From October 2016 to March 2017 the team is joined by Guest Kats Rosie Burbidge and Eibhlin Vardy, and by InternKats Verónica Rodríguez Arguijo, Tian Lu and Hayleigh Bosher.

Friday, 26 December 2014

Friday fantasies

A personal thank-you.  This Kat was overwhelmed yesterday by the large number of kind messages sent to him as custodian of this weblog, from people wishing the blog and its team a happy 2015 to those asking for "more of the same" and even one thoughtful soul hoping that we'd get things "a bit more right" than we have in 2014.  This Kat also received many happy birthday greetings from friends, colleagues and readers -- greetings which, had there been fewer, he would have responded to in person. Thanks, all of you, he says, from the bottom of my heart.

Three little kittens with
blogging mittens ... *
New Kats are coming.  This is a reminder that, every six months, the IPKat weblog says "goodbye" to its three guest-Kats-in-residence and welcomes three new guests to join the team for the same duration.  As the clock strikes midnight on Wednesday 31 December we shall be losing Rebecca Gulbul, Lucas Michels and Marie Andrée Weiss, but we will be simultaneously unveiling our three new guest Kats. Who will they be? You won't have long till you find out: a blogpost will go live at 00:01 on Thursday 1 January 2015 with all their details.

Where are they now?  Taking a cybertrip down memory lane, this Kat clicked through to the Intellogist's list of intellectual property blogs.  Visits to this list used to be a regular occurrence when IP blogging was still in its relative infancy, and it was sometimes a salutary experience to check the list and click through to some of the IP weblogs listed there in order to find out (i) who was blogging IP issues at all and (ii) who was doing it better than the Kats and therefore had something to teach them.  Today's visit was a rather sad one since the list now contains many excellent IP weblogs which, for one reason or another, have ceased to function, in some cases several years ago.  The IPKat hopes that when, one day, some lucky PhD student is given funding and time to research into IP literature and its impact in the age of the internet, some good explanations may emerge as to why some blogs died while others thrived.

Great product, but
should we protect
it even when the
child grows up?
Around the weblogs. The 1709 Blog reports on what looks like a major breakthrough in Italy, where the tranquility of SIAE's monopoly as a rights management and collecting society has been shattered by a Court of Milan ruling that, under EU law and notwithstanding anything to the contrary in domestic Italian law, there is no legal way that Soundreef can be blocked from providing competing rights management services. On the jiplp weblog there's an analysis of the Court of Justice of the European Union's latest "clarification" of European law on the registration of product shapes as trade marks in Hauck v Stokke, the "Tripp Trapp" chair case.  Those who subscribe to the Angora Cat theory of patents in Europe [on which see Katposts here and here] may be interested to see that it has an American analogue in the Theory of Malleability of Patent Rights to which Jason Rantanen makes allusion on PatentlyO here, Finally, and particularly if you like something a little different, why not take a look at Dear Rich: An Intellectual Property Blog, which offers to answer readers' questions (these being under US law) but which is useful if you are an IP professor who is running short of good problems to set for your students (see examples here and here).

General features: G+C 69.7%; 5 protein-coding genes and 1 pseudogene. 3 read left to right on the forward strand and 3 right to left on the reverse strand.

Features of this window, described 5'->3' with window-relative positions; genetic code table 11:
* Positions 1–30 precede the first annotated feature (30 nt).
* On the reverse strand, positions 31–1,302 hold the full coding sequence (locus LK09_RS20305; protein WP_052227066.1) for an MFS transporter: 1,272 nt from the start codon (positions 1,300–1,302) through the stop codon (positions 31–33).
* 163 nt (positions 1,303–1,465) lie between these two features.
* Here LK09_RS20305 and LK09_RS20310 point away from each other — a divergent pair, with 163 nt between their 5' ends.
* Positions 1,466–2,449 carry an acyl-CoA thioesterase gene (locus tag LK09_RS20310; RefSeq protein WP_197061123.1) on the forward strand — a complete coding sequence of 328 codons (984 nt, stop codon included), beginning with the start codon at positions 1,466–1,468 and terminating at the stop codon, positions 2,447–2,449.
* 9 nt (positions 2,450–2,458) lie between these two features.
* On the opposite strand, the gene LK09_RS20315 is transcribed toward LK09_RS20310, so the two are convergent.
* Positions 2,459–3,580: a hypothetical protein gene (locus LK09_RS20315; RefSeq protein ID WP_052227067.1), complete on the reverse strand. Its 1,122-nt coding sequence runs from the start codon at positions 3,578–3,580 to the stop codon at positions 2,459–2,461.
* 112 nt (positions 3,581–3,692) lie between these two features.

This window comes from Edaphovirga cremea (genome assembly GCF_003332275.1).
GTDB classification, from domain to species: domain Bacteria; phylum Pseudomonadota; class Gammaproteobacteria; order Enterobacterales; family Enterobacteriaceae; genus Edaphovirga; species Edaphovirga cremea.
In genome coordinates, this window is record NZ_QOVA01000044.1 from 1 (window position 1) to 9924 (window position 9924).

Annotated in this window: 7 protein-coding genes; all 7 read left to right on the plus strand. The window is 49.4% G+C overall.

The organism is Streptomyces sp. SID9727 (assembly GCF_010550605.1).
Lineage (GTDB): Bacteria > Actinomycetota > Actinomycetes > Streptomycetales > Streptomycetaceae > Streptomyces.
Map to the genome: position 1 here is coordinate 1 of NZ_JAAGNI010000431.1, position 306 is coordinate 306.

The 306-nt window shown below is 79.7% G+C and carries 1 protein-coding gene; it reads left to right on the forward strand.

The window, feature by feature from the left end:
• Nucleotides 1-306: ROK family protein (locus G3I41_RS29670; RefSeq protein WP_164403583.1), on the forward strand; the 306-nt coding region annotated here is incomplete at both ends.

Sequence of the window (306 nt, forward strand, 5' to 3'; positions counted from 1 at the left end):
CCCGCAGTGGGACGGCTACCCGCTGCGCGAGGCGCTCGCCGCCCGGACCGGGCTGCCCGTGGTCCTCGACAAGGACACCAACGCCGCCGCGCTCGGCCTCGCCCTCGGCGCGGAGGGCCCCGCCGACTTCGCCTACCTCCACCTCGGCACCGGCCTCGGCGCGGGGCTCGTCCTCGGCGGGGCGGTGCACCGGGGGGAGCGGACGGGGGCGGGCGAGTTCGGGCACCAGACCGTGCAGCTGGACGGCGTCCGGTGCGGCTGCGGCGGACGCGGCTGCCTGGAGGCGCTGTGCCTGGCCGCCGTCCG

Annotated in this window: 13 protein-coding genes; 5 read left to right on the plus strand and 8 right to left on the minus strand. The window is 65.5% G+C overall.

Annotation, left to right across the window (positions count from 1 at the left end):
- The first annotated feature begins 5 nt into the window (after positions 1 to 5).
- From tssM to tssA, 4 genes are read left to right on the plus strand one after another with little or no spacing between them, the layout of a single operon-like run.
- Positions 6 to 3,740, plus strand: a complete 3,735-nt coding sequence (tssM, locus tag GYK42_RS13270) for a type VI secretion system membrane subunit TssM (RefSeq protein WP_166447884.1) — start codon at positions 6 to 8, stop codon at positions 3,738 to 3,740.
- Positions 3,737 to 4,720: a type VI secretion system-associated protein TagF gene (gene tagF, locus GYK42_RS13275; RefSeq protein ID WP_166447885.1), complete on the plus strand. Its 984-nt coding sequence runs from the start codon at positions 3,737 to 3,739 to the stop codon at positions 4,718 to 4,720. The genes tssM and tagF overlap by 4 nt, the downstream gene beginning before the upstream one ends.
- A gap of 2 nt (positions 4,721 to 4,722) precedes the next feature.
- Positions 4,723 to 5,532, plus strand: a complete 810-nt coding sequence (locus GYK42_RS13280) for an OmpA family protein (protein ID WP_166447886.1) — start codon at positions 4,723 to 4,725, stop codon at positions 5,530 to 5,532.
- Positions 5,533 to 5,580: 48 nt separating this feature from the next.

Red Poppies on Monte Cassino
Not-so-national anthems. From Poland's Bogusław Wieczorek comes a comment on the information, guaranteed to stir the soul of every nationalist and to pique the interest of every copyright enthusiast that "Royalties for Playing Unofficial National Anthem of Poland Go to Germany". You can read Boguslaw's piece on "Red Poppies on Monte Cassino" on his weblog Własność intelektualna w praktyce, here.  This got this Kat thinking.  He recalls that the official national anthem of the United Kingdom (listen to it here) is said by musicologist Percy Scholes to be traceable back to the theme in the "Sarabande" of biological German Georg Friedrich Händel's Suite No.4 in E minor, HWV 429, composed some time before 1720. Not content with taking the tune, the British took Händel as well and then anglicised him by removing his umlaut. However, the tune is so well disguised that this Kat wouldn't have connected it to the version we have today.  England's own unofficial national anthem, in some circles at any rate, is Sir Edward Elgar's Pomp and Circumstance March No.1, matched with lyrics consisting of the chorus of "Land of Hope and Glory" (here). Elgar was greatly inspired by German culture and his work was more warmly appreciated in Germany than on his native soil.  The tune for Germany's own anthem, the Deutschlandlied, originated with an Austrian composer, Joseph Haydn.  All of this leads this Kat to ask: do many countries opt for anthems composed by foreigners and, given the number of nations that have obtained independence in his own lifetime, can anyone point to modern composers who are enjoying a stream of royalty income from the use of their music as anthems in foreign countries?

* Detail from Paul Galdone's "Three Little Kittens" on Read Me a Story

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